WRC teams weigh in on Hyundai’s driver shuffle

Hyundai's policy of rotation among its drivers is more surprising than you think

Thierry Neuville Hyundai Rally Sweden WRC 2019

The third round of this year’s World Rally Championship brings a third different driver line-up from Hyundai Motorsport – a policy which is drawing different views from different corners of the service park.

Sébastien Loeb relinquished the controls of the third i20 Coupe WRC to Craig Breen in Sweden and now Dani Sordo drives the car at Rally México later this month.

The León-based event is the one where motorsport director Andrea Adamo’s policy could really bear fruit, with the Spaniard starting his first WRC round of the season in the best possible position on the road; with no starts and no points, he’ll be last of the P1 drivers into the stages on Friday.

If the weather stays as it is at the moment – 28 degrees and zero percent change of rain – then Sordo will have the most grip and the fastest line.

Toyota team principal Tommi Mäkinen has maintained the same driver line-up for each season since 2017. Rotating drivers is not on his agenda.

The Finn told his domestic media: “I’m not entirely sure if it’s a sporting rule to change drivers on Monday after the last rally. It’s a little crazy. You can then play the game in the best possible fashion.”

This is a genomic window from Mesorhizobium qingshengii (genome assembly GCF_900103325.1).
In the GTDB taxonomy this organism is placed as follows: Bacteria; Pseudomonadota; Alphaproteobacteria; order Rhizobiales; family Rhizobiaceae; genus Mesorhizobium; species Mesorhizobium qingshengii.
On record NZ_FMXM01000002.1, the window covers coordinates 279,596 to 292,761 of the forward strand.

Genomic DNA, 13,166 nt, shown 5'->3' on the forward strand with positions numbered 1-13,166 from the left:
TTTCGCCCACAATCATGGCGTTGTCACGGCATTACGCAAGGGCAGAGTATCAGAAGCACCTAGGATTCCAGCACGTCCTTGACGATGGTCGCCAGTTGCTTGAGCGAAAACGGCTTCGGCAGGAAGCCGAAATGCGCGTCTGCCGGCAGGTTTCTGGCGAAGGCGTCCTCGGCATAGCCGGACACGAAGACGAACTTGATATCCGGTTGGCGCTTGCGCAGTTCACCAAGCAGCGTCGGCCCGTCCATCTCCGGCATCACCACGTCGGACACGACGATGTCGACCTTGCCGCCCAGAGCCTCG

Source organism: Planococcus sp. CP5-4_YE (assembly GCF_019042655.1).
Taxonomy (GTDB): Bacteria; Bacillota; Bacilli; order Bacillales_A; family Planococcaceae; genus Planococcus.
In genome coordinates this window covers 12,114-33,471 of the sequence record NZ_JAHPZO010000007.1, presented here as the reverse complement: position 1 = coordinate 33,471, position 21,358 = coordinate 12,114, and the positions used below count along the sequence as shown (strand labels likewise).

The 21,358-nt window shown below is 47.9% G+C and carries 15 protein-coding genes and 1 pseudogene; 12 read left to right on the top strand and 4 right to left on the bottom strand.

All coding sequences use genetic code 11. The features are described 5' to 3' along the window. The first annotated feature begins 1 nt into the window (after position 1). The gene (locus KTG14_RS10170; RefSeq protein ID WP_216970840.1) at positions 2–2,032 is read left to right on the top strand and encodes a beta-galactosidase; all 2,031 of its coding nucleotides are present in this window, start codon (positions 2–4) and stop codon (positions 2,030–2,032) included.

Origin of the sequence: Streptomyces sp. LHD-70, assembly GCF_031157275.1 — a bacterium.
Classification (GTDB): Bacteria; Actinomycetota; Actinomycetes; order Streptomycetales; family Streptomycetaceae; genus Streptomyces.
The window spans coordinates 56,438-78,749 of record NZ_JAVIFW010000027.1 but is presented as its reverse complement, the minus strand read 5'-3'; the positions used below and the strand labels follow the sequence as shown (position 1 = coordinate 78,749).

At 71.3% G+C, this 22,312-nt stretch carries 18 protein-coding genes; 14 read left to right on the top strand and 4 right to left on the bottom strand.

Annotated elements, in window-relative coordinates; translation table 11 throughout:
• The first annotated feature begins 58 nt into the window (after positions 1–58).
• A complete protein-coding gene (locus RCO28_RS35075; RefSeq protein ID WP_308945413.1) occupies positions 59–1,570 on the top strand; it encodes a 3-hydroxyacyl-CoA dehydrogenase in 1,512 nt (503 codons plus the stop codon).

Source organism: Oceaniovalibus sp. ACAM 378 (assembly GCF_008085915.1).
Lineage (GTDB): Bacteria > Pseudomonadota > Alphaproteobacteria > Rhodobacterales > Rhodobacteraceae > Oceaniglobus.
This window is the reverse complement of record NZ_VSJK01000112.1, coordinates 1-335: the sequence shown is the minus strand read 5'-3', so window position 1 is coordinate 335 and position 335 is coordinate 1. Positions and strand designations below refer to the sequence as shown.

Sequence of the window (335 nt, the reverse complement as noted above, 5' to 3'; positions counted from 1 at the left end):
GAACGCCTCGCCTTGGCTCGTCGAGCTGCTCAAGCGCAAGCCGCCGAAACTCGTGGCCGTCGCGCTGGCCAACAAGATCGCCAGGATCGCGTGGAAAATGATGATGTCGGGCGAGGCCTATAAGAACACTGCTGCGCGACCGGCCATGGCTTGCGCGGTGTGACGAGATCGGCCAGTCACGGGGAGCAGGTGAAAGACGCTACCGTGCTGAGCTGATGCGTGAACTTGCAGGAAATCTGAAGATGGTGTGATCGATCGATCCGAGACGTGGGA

When DirtFish talked to the four-time world champion about the same subject his response was more middle of the road.

“I’m sure it’s going to be a big fight in the whole championship,” said Mäkinen. “I’m sure Sweden was a special event and Monte Carlo was also. Now we are coming to more constant conditions we’ll see [if Hyundai runs a more regular line-up].”

Asked directly if he agreed with the policy he said: “It’s difficult to say. We feel we have a good team – but Adamo, he has a good team also.”

Adamo’s response was as brief as it was concise.

“It seems,” he told DirtFish, “that Tommi has more free time to think about my drivers than I have free time to think about his comments.”

M-Sport Ford’s Richard Millener was pragmatic enough to admit, budget permitting, he’d follow Adamo’s lead.

He said: “I don’t have a massive problem with changing it around, it adds a bit of interest and, if I were in his position, I would do the same thing.

“Andrea has great budget behind him and [Hyundai team manager] Alain Penasse isn’t stupid – he knows the rules inside-out and he knows the best way to challenge and get the best out of it. Toyota’s probably kicking themselves that they’re not doing it, but they’ve employed three [full-time] drivers.”

One thing is certain, Adamo won’t be changing his policy any time soon.